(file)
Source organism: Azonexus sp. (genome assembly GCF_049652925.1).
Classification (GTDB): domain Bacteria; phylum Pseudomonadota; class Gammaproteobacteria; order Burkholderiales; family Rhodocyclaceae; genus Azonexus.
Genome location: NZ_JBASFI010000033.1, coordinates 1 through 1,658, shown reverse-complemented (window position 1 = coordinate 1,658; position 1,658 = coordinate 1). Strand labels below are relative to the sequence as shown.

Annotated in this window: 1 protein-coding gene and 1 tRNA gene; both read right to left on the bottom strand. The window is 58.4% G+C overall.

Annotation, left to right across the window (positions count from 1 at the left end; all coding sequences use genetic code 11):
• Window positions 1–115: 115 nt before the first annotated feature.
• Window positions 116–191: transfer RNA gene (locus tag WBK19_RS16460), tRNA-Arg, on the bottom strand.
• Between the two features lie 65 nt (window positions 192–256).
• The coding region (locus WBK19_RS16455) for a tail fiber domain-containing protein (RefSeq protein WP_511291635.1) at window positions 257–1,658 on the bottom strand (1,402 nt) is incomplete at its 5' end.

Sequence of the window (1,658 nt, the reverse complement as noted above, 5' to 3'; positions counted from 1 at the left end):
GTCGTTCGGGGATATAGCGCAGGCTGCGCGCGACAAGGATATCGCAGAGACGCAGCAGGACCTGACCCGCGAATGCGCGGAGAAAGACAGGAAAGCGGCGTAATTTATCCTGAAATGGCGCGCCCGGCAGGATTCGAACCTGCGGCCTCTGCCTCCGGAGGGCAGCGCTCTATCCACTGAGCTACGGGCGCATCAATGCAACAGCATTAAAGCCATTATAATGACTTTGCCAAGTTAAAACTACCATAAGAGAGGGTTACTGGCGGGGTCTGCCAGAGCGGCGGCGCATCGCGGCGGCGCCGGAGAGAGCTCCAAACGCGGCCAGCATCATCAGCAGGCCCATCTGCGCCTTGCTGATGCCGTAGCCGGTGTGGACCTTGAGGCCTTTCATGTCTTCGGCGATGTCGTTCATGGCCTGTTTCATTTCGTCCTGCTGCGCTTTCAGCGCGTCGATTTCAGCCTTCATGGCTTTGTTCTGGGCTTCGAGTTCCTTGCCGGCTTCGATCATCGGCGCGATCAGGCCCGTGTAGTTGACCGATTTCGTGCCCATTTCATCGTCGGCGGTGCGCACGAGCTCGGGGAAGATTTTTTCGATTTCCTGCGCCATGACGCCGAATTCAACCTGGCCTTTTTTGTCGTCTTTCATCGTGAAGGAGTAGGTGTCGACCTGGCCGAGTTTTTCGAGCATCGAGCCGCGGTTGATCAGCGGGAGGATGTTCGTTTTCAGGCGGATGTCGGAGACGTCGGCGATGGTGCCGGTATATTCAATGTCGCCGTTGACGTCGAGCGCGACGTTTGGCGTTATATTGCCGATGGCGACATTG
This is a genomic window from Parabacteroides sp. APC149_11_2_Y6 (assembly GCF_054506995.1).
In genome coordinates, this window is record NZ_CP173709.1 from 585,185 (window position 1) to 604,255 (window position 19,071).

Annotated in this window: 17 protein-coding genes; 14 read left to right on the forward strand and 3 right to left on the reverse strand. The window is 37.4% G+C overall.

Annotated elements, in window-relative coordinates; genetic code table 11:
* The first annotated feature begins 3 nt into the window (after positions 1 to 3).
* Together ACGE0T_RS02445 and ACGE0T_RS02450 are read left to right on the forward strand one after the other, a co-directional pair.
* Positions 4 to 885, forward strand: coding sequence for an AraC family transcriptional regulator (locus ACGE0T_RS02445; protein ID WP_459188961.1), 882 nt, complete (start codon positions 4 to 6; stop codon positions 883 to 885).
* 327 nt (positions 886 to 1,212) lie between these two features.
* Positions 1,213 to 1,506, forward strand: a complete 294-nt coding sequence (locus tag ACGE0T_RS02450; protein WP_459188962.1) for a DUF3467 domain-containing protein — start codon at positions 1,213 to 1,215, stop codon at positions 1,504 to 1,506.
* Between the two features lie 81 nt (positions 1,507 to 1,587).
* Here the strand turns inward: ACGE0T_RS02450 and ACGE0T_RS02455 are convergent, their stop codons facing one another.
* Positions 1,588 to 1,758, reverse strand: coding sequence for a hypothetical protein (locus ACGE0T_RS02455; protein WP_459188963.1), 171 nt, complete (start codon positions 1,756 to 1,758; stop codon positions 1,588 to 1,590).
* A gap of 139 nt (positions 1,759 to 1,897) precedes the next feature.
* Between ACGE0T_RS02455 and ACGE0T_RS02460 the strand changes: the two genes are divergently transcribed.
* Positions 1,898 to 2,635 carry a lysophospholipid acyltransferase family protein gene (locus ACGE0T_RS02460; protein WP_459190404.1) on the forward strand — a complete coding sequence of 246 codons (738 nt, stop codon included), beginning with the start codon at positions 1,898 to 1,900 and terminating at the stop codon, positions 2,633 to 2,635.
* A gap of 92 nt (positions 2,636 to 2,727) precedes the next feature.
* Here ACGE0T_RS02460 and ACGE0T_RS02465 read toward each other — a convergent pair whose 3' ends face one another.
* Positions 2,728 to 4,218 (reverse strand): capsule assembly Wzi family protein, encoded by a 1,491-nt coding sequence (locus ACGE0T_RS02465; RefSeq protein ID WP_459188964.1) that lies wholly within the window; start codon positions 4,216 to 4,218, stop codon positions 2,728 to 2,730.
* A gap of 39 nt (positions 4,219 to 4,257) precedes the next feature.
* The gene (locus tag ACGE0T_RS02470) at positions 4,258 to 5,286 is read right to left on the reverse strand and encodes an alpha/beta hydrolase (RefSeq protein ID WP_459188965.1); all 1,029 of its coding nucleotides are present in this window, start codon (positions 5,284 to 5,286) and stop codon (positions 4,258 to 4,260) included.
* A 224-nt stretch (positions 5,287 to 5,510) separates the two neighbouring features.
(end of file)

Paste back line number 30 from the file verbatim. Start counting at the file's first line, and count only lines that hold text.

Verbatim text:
* A gap of 39 nt (positions 4,219 to 4,257) precedes the next feature.